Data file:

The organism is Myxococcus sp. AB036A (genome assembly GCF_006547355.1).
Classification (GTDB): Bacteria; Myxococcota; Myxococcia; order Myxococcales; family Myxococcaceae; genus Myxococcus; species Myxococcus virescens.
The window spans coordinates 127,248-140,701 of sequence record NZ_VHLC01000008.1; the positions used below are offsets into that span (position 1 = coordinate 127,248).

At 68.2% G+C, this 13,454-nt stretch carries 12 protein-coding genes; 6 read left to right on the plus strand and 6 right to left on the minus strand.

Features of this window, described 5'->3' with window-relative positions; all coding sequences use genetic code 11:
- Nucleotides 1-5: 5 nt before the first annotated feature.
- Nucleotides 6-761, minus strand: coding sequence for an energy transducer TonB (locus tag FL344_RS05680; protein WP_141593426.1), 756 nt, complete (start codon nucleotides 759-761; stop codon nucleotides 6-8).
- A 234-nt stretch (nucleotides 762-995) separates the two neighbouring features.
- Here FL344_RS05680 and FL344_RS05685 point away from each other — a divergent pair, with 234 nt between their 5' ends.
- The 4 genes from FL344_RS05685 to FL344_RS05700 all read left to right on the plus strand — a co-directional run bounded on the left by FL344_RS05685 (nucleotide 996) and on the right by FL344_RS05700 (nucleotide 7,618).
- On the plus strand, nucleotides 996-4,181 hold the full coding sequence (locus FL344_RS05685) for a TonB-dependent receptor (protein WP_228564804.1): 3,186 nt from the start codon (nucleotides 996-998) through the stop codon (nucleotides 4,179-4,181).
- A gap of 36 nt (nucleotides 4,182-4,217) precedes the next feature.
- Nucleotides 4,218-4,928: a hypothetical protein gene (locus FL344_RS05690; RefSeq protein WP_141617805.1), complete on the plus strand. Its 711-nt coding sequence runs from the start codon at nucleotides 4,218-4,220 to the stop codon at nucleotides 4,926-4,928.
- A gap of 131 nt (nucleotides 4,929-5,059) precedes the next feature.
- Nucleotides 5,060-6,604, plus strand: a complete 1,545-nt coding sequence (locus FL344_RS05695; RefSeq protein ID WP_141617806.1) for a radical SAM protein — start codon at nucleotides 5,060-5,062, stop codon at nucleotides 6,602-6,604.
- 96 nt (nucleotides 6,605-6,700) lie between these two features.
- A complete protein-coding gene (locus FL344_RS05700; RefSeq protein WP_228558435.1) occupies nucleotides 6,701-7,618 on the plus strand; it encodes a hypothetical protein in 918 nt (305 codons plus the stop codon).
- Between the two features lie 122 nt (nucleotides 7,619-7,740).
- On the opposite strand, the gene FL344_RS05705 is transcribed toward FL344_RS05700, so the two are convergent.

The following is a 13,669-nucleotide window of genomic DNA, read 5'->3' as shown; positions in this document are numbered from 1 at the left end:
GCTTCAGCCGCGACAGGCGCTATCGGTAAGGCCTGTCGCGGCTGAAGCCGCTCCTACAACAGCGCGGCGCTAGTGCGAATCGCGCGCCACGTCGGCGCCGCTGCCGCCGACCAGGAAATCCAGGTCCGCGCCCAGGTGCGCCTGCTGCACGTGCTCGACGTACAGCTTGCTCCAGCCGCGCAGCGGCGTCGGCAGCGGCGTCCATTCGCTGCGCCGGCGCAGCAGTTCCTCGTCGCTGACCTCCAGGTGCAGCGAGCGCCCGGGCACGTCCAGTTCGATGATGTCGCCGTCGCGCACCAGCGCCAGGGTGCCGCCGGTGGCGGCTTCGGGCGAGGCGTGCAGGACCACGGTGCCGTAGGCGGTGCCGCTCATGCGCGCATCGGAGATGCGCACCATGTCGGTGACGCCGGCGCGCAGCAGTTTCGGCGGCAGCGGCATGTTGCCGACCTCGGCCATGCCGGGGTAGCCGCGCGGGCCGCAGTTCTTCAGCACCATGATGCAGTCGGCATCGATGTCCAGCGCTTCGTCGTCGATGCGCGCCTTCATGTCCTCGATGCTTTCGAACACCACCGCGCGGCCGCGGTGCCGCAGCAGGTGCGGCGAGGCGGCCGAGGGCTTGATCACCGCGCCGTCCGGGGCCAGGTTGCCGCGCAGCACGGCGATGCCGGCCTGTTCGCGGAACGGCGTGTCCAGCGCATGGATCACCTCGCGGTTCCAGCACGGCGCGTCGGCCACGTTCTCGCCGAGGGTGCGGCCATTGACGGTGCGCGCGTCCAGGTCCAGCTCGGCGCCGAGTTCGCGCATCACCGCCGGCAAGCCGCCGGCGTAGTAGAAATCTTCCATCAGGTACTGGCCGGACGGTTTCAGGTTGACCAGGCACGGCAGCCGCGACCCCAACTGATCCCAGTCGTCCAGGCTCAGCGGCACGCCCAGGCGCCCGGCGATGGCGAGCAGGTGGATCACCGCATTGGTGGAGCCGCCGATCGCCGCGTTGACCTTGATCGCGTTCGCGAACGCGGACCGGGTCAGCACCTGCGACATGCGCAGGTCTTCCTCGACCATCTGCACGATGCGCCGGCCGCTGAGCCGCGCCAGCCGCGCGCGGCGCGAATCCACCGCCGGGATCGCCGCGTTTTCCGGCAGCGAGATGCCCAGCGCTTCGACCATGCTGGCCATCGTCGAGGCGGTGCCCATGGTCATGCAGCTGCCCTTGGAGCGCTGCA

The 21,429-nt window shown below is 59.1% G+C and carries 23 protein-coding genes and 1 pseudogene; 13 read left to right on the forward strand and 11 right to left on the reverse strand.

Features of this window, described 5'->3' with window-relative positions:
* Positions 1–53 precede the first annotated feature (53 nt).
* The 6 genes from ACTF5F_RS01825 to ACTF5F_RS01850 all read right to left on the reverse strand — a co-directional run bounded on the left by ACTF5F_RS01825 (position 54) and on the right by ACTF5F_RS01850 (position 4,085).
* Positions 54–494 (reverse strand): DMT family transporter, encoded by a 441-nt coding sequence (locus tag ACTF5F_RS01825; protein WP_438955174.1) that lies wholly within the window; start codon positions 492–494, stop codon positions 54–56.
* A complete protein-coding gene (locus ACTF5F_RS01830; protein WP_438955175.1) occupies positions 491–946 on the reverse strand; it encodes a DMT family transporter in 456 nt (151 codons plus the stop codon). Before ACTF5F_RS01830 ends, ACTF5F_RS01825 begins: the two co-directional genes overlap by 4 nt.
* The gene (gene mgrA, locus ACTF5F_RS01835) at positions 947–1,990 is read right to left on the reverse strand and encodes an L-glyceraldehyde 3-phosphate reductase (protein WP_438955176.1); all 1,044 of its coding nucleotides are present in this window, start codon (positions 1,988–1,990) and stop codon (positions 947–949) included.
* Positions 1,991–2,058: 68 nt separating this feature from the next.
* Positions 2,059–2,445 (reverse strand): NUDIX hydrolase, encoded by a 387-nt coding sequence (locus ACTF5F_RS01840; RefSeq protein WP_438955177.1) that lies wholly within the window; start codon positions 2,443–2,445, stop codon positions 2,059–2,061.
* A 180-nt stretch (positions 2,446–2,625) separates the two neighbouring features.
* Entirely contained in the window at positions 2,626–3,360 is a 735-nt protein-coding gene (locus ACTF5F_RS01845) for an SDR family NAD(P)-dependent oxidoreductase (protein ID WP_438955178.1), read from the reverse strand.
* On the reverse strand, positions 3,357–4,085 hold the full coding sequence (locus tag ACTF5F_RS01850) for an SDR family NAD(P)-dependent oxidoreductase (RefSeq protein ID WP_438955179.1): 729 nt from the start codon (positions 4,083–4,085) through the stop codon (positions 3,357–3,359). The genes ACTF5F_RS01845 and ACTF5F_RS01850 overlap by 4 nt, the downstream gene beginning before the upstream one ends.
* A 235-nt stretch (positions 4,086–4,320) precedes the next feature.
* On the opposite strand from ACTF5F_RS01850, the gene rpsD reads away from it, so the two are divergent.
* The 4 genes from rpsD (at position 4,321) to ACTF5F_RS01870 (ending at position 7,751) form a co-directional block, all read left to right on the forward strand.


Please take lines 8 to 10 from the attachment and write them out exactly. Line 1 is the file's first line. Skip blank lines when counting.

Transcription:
- A 234-nt stretch (nucleotides 762-995) separates the two neighbouring features.
- Here FL344_RS05680 and FL344_RS05685 point away from each other — a divergent pair, with 234 nt between their 5' ends.
- The 4 genes from FL344_RS05685 to FL344_RS05700 all read left to right on the plus strand — a co-directional run bounded on the left by FL344_RS05685 (nucleotide 996) and on the right by FL344_RS05700 (nucleotide 7,618).